• How to (and this is a direct quote) “present yourself as an expert”
  • How to talk about their products
  • How to make sales

They learn all of this to learn how to make sales.

You know what else I learned in my certification? That as a personal trainer it is outside of my jurisdiction to give specific health advice, especially with regards to supplements. I can encourage you to eat more vegetables, or drink more water, or refer you to a Registered Dietician, but I cannot tell you to use or buy any particular supplements, nor can I offer to make you a meal plan. That would be out of my realm of what I am qualified to do. So if I as a Certified Personal Trainer cannot recommend this then WHY TELL ME WHY as an Arbonne “health coach” is it ethical to promote $100+ protein shakes. For that price I could point you to 100 more qualified coaches who will give you sustainable and lifelong strategies and results. You can ALWAYS ask a “coach” what their credentials are. A good coach will be happy to tell you. And for the record, amount of weight lost, amount of women “helped,” amount of instagram followers had are not credentials.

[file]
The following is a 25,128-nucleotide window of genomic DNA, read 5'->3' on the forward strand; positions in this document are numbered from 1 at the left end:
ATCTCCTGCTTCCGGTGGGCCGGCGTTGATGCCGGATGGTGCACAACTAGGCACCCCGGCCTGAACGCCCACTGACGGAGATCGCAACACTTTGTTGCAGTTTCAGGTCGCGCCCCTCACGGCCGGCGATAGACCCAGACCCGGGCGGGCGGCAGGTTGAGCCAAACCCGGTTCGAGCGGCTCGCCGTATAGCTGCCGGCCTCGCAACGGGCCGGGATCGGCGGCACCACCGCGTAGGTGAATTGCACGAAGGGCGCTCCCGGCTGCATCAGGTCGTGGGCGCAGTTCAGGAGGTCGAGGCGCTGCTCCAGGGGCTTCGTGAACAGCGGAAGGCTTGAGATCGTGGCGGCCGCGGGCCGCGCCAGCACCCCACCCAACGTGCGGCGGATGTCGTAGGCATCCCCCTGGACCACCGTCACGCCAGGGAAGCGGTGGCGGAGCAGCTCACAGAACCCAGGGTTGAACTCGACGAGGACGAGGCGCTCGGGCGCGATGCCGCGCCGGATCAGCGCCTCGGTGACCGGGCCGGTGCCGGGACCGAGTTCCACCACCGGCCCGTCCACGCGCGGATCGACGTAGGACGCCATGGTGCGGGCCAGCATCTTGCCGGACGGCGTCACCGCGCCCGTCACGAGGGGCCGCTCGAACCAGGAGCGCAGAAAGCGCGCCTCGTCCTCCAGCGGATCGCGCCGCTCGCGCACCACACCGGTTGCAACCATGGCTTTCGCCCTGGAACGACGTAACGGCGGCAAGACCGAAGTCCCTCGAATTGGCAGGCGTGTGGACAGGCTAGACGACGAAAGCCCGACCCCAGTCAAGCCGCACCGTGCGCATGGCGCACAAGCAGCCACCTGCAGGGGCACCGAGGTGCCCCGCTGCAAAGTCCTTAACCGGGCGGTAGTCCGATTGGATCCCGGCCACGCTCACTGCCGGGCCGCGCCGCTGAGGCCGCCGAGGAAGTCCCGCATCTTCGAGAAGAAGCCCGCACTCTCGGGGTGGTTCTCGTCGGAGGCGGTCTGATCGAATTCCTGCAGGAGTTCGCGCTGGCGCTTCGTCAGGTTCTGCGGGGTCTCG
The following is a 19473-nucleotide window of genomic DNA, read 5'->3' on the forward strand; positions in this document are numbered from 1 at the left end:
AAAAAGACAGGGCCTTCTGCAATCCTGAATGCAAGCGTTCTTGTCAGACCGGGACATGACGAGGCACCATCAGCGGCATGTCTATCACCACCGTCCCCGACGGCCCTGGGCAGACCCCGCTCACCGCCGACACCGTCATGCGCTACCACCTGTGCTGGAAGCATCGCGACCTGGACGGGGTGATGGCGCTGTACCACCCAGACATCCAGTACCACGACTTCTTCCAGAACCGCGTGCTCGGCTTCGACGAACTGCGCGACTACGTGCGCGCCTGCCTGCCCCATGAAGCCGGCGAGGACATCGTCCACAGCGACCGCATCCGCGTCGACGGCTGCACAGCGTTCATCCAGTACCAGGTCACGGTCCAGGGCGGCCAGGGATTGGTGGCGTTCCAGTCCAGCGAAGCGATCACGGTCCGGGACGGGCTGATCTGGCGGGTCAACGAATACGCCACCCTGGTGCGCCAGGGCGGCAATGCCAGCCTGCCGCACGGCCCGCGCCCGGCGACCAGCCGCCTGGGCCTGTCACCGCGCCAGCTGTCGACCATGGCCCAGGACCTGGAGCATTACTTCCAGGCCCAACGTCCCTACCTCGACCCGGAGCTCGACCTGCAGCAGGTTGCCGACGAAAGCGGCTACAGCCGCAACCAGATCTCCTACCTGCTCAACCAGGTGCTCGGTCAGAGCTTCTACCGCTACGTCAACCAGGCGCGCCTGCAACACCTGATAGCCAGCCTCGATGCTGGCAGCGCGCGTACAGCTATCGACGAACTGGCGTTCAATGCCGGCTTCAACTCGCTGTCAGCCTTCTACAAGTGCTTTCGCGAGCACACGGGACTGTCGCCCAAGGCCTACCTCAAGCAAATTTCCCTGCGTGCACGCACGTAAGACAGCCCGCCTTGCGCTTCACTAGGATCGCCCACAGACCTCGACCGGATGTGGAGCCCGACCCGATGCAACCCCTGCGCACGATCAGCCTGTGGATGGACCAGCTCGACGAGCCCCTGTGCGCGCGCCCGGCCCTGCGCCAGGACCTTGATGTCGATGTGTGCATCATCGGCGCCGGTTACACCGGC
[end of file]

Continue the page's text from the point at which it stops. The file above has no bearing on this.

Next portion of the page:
I could go through and individually break down specific programs. I could tell you why the idea of “boosts” and “resets” is indicative of shitty advice and an unsustainable plan. I could tell you why the obsession with transformation pictures and weight loss is harmful. I could tell you why the white mercedes thing is a cult. I could go on for a whole book about this but I won’t. I think I got my point across without destroying anyone’s life. I am always open to dialogue about anything that I post online so feel free to reach out to me if you want to chat about it! Happy Friday and for the love of everything don’t join an MLM (and if you are going to, just won up and say you’re an Arbonne consultant and take “health coach” out of your bio please and thank you).